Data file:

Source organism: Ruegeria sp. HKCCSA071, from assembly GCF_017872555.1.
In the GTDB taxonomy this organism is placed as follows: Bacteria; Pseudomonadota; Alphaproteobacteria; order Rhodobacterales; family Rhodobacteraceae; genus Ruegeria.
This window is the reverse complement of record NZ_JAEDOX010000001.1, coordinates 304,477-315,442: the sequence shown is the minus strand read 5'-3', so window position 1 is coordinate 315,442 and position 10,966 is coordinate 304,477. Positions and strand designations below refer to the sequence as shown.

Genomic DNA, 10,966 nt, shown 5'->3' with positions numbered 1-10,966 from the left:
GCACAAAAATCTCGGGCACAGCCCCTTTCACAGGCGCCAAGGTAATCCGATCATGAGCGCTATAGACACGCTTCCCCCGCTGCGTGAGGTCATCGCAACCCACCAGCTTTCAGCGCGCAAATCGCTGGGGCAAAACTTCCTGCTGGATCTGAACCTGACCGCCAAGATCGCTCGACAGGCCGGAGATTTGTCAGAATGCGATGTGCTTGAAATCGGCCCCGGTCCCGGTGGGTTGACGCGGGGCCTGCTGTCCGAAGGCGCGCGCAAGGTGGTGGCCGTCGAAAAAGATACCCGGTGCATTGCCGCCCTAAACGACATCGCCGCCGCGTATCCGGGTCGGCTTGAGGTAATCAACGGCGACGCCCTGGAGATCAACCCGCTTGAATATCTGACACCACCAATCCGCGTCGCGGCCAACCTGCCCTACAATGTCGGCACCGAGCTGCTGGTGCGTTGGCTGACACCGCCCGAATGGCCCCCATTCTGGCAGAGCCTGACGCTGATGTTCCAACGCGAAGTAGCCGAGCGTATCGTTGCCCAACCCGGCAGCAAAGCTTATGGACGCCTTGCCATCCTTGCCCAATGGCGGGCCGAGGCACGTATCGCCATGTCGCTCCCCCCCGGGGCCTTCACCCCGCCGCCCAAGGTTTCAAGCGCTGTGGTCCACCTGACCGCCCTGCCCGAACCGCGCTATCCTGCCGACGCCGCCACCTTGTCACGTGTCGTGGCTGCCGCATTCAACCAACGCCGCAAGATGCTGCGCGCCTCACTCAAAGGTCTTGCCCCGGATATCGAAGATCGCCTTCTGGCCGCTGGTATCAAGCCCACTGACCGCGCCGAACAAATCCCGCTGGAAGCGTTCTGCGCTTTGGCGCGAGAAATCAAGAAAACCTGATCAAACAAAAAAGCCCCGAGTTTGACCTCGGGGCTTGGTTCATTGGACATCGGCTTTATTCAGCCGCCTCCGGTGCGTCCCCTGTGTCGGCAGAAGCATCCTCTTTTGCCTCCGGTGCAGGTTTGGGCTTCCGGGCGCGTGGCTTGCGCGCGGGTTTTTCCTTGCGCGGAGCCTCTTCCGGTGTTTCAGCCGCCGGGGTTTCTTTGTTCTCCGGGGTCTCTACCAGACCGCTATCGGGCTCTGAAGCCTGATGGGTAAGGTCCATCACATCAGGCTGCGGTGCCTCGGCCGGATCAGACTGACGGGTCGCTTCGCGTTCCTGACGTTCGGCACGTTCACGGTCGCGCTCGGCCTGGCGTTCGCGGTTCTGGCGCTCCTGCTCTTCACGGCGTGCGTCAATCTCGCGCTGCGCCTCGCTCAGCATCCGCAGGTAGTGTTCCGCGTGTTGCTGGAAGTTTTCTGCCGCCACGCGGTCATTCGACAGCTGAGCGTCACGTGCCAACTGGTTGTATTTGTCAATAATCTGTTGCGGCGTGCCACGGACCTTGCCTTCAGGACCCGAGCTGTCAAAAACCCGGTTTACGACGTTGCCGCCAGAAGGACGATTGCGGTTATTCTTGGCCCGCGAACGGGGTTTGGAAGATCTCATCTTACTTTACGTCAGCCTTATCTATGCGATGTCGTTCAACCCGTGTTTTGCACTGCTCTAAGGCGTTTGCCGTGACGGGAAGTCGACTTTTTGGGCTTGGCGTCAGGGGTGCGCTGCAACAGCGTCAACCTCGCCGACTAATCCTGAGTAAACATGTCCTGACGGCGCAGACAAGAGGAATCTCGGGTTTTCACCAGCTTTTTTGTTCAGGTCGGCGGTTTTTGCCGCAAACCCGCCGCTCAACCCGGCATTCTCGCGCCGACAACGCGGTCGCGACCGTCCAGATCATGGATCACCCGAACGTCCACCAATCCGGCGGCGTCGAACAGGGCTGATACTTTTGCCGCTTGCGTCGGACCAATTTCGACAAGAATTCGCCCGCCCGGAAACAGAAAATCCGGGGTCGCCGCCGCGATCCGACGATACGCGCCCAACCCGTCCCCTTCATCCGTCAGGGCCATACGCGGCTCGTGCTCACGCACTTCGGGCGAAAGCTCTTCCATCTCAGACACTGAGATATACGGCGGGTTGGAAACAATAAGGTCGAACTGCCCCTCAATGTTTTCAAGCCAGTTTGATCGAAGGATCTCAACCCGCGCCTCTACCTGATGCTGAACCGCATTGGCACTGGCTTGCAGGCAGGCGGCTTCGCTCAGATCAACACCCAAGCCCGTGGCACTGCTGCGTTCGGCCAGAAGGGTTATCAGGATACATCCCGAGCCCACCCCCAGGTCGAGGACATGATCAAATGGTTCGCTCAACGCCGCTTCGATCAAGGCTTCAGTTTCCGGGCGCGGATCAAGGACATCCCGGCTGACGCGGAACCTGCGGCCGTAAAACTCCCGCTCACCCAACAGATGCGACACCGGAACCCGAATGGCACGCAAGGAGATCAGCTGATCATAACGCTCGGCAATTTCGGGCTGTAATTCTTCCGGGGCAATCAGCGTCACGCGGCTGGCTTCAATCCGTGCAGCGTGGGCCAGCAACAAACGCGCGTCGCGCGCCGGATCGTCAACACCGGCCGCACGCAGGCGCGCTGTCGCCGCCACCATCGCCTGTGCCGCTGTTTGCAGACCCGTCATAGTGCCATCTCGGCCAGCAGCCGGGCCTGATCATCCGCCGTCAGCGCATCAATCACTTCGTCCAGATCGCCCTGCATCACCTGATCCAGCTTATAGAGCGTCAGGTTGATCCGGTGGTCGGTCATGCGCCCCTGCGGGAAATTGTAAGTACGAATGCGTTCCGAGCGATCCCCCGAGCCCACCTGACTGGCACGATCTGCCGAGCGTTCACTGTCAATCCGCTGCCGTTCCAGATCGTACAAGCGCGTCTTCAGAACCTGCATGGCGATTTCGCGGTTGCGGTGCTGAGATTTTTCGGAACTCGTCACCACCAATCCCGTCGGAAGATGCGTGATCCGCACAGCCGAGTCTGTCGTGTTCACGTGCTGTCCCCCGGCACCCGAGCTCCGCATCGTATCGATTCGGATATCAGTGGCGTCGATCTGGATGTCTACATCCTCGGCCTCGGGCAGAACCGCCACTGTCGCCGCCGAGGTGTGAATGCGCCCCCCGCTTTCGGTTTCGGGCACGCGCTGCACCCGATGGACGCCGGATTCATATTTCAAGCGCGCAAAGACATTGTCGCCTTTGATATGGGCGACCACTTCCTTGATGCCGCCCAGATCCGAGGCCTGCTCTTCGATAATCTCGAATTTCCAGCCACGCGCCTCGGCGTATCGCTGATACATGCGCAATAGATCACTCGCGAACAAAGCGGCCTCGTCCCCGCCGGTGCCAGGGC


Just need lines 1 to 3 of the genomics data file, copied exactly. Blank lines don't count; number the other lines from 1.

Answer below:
Source organism: Ruegeria sp. HKCCSA071, from assembly GCF_017872555.1.
In the GTDB taxonomy this organism is placed as follows: Bacteria; Pseudomonadota; Alphaproteobacteria; order Rhodobacterales; family Rhodobacteraceae; genus Ruegeria.
This window is the reverse complement of record NZ_JAEDOX010000001.1, coordinates 304,477-315,442: the sequence shown is the minus strand read 5'-3', so window position 1 is coordinate 315,442 and position 10,966 is coordinate 304,477. Positions and strand designations below refer to the sequence as shown.